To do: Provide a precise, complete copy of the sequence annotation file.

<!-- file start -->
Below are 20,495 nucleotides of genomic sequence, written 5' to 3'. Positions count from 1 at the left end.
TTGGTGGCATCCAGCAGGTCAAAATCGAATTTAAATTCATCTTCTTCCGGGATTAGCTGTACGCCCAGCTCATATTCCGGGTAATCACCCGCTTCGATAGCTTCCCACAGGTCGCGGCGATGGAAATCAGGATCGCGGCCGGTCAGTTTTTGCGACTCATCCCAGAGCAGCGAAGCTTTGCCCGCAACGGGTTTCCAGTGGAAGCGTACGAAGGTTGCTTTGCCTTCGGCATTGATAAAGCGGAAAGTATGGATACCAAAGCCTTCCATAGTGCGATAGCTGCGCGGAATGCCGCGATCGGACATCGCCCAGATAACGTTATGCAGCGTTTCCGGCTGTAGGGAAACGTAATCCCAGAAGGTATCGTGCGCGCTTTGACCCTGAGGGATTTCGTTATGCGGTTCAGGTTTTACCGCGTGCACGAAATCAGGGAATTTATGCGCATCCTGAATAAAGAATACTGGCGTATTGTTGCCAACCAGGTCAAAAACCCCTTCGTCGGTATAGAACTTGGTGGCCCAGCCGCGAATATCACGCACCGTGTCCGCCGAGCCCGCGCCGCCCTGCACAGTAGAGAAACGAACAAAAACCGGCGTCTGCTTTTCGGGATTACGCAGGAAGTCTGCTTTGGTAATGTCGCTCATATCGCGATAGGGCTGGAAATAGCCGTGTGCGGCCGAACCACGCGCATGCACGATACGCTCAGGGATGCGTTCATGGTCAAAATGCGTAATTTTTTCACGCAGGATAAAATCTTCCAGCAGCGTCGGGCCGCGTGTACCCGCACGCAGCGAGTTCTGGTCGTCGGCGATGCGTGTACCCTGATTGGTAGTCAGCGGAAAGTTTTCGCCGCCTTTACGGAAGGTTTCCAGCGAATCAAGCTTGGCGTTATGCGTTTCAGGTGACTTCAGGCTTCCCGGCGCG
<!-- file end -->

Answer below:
Below are 20,495 nucleotides of genomic sequence, written 5' to 3'. Positions count from 1 at the left end.
TTGGTGGCATCCAGCAGGTCAAAATCGAATTTAAATTCATCTTCTTCCGGGATTAGCTGTACGCCCAGCTCATATTCCGGGTAATCACCCGCTTCGATAGCTTCCCACAGGTCGCGGCGATGGAAATCAGGATCGCGGCCGGTCAGTTTTTGCGACTCATCCCAGAGCAGCGAAGCTTTGCCCGCAACGGGTTTCCAGTGGAAGCGTACGAAGGTTGCTTTGCCTTCGGCATTGATAAAGCGGAAAGTATGGATACCAAAGCCTTCCATAGTGCGATAGCTGCGCGGAATGCCGCGATCGGACATCGCCCAGATAACGTTATGCAGCGTTTCCGGCTGTAGGGAAACGTAATCCCAGAAGGTATCGTGCGCGCTTTGACCCTGAGGGATTTCGTTATGCGGTTCAGGTTTTACCGCGTGCACGAAATCAGGGAATTTATGCGCATCCTGAATAAAGAATACTGGCGTATTGTTGCCAACCAGGTCAAAAACCCCTTCGTCGGTATAGAACTTGGTGGCCCAGCCGCGAATATCACGCACCGTGTCCGCCGAGCCCGCGCCGCCCTGCACAGTAGAGAAACGAACAAAAACCGGCGTCTGCTTTTCGGGATTACGCAGGAAGTCTGCTTTGGTAATGTCGCTCATATCGCGATAGGGCTGGAAATAGCCGTGTGCGGCCGAACCACGCGCATGCACGATACGCTCAGGGATGCGTTCATGGTCAAAATGCGTAATTTTTTCACGCAGGATAAAATCTTCCAGCAGCGTCGGGCCGCGTGTACCCGCACGCAGCGAGTTCTGGTCGTCGGCGATGCGTGTACCCTGATTGGTAGTCAGCGGAAAGTTTTCGCCGCCTTTACGGAAGGTTTCCAGCGAATCAAGCTTGGCGTTATGCGTTTCAGGTGACTTCAGGCTTCCCGGCGCG